Agriculture is arguably one of the most important industries in the world. After all, with an estimated population of over 7 billion people, there are a lot of mouths to feed. Unfortunately, agriculture is also one of the most unpredictable industries. Crops are subject to the whims of nature with droughts, fire, rain, sun, and hail.
If you haven’t met the TSA – meaning you somehow haven’t flown anywhere in the last 12 years – know that they’re the crotch-grabbing, nude-scanning, senior-citizen harassing government agency in charge of airport security. And they really hate shoes. But the mighty TSA has apparently met its match in an 87-year-old, half-deaf World War II vet.
A recently released video of Iran’s new “suicide remotely piloted vehicle” called the Ra’ad 85—aka Thunder 85—reveals it might be less impressive than originally announced. A few weeks ago, Brigadier General Ahmad Reza Pourdastan, Commander of the Iranian Army Ground Force, announced the Ra’ad 85 would be a game-changer for Iran’s military.
I’m torn here. As a child’s toy, MELTDOWN – the “first board game that melts” – is extremely clever. I probably would’ve loved playing with the cute little polar bears and fake ice floes. But I can’t ignore the transparent attempt to indoctrinate children on the theory – yes, the theory – of global warming.
Reconfigurable heterogeneous architectures deliver flexibility and performance for complex applicationsOctober 23, 2013 4:47 pm | by Chris Warner, Executive Editor | Articles | Comments
Embedded systems designers, more than ever, are seeking flexibility in how they work with processing elements to help keep risks low, speed time to market and control cost. Traditional embedded systems often rely on general-purpose processors and microcontrollers or multicore processors.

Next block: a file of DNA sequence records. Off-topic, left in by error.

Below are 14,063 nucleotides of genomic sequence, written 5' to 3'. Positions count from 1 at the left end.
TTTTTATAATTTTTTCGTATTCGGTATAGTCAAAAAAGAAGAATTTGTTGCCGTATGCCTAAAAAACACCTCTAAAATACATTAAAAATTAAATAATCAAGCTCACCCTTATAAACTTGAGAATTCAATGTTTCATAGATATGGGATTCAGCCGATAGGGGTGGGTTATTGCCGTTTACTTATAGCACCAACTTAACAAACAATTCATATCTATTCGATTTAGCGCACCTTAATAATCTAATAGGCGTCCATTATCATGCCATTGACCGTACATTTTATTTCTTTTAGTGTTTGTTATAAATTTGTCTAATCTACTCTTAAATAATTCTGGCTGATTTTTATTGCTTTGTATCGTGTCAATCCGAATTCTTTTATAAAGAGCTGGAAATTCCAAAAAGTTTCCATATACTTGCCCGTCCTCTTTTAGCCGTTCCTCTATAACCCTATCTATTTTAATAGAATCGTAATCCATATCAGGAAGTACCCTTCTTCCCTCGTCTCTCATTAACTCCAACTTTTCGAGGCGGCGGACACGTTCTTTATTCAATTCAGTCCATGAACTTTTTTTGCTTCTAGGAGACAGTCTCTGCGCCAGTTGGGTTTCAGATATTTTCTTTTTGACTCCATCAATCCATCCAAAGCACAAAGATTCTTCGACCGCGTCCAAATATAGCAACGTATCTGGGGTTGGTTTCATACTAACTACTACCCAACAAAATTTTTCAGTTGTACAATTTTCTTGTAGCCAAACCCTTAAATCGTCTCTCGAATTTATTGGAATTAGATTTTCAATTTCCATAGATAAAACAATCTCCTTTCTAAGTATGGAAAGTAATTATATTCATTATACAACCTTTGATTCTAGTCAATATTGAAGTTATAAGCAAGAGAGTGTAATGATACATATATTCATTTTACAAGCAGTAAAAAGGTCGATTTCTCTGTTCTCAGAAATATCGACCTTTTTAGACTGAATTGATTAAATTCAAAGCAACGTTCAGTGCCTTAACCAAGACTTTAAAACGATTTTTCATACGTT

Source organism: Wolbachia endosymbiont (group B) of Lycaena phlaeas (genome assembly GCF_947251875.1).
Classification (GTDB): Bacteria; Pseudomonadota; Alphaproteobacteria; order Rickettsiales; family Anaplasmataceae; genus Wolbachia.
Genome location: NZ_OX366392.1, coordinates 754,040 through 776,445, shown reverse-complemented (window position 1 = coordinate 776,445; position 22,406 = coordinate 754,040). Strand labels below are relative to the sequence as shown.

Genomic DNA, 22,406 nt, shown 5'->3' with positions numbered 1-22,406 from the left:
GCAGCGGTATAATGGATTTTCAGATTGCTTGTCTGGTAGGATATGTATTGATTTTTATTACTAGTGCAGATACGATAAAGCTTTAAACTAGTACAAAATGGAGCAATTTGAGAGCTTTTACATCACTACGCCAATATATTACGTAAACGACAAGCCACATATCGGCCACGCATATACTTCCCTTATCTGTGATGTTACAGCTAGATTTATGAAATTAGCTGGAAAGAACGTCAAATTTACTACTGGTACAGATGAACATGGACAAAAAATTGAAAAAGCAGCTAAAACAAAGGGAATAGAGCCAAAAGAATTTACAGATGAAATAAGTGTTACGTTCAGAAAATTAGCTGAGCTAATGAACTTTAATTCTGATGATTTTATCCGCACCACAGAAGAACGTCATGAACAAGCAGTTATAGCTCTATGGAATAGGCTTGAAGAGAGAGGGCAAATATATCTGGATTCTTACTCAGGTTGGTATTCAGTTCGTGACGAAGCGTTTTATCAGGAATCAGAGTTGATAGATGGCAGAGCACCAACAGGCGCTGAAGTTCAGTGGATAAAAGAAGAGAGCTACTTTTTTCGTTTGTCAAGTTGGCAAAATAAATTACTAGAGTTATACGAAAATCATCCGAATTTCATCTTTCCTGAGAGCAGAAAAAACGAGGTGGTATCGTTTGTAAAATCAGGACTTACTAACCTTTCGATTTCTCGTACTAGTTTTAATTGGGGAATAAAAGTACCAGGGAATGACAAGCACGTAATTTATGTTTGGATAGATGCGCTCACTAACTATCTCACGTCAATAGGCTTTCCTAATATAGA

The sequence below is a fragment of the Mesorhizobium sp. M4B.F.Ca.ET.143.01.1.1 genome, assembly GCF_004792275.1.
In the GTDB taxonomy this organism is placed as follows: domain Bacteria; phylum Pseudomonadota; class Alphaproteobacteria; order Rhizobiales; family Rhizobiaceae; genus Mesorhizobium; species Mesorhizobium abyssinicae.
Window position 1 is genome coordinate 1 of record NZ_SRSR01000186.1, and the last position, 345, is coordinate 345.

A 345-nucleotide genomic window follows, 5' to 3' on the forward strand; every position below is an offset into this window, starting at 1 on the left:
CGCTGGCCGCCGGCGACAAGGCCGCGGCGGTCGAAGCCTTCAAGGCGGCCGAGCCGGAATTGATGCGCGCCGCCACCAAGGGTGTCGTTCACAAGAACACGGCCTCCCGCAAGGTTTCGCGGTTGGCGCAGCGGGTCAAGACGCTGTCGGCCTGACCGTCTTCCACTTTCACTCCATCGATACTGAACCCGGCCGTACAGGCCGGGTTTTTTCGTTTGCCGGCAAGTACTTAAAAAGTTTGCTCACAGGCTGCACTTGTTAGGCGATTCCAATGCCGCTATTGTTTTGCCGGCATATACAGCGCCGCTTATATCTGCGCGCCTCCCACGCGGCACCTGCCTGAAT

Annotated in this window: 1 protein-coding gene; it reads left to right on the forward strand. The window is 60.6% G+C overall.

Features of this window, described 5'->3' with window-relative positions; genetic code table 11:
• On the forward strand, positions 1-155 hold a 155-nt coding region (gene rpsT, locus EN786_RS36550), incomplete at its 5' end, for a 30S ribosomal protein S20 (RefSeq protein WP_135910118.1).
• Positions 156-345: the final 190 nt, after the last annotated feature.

Do you own a “Crackberry” or, god forbid, an iPhone? Is it always within arms’ reach, and do you compulsively check it every 5-10 minutes? Do you scour your smartphone with no clear purpose in mind? And do you have a strong desire to resist this “constant connectivity”? You may be experiencing “pushback”, according to a new paper from the University of Washington. But is this a symptom of smartphone "addiction"?
Boston Dynamics recently posted more video eye candy (but not necessarily ear candy) for those who can’t get enough of their amazing, creature-like robotics. The two new videos are its quadroped called the WildCat and the bipedal Atlas. The all-terrain Wildcat can run at 16 mph on a flat surface and can either gallop or “bound.” Atlas is intended to walk upright and keep its balance even on rough terrain.
At long last – this red-blooded American male might finally wear makeup. And no, this isn’t an “admission” of sorts. But the ability to control electronics with metallized false eyelashes and conducting eyeshadow could simplify my life and improve my fashion sense.
It's always pretty interesting to see what other military forces are working with, so Maps on the Web has graced us with this baby, which takes a look at the military rifles of all the countries. Each color signifies a particular "family" of guns with variations signified by shading of the same color.
In government, the left hand often doesn’t know what the right hand’s doing. Case in point: Days after the DoD got all warm-and-fuzzy over its working relationship with Lockheed Martin and the F-35, Senator John McCain (R-AZ) called the Joint Strike Fighter “one of the great national scandals.”
The force is strong with this one. I was never very skilled with an Etch a Sketch. And it’s not just my complete lack of artistic ability – my hands are steady as a coffee junkie (small wonder I didn’t become a doctor). But this guy is good – very, very good. Using nothing more than a garden-variety Etch a Sketch, he creates a complete recap of “Star Wars”, and it’s glorious.
What happens when a fighter jet is too old to be used in combat by the Air Force, but too expensive to totally dump? It becomes a drone, at least sometimes it does. The F-16 Fighting Falcon was acquired by Boeing after being retired by the Air Force. In turn the aerospace company turned the old school jet into a brand new drone to be used for military training.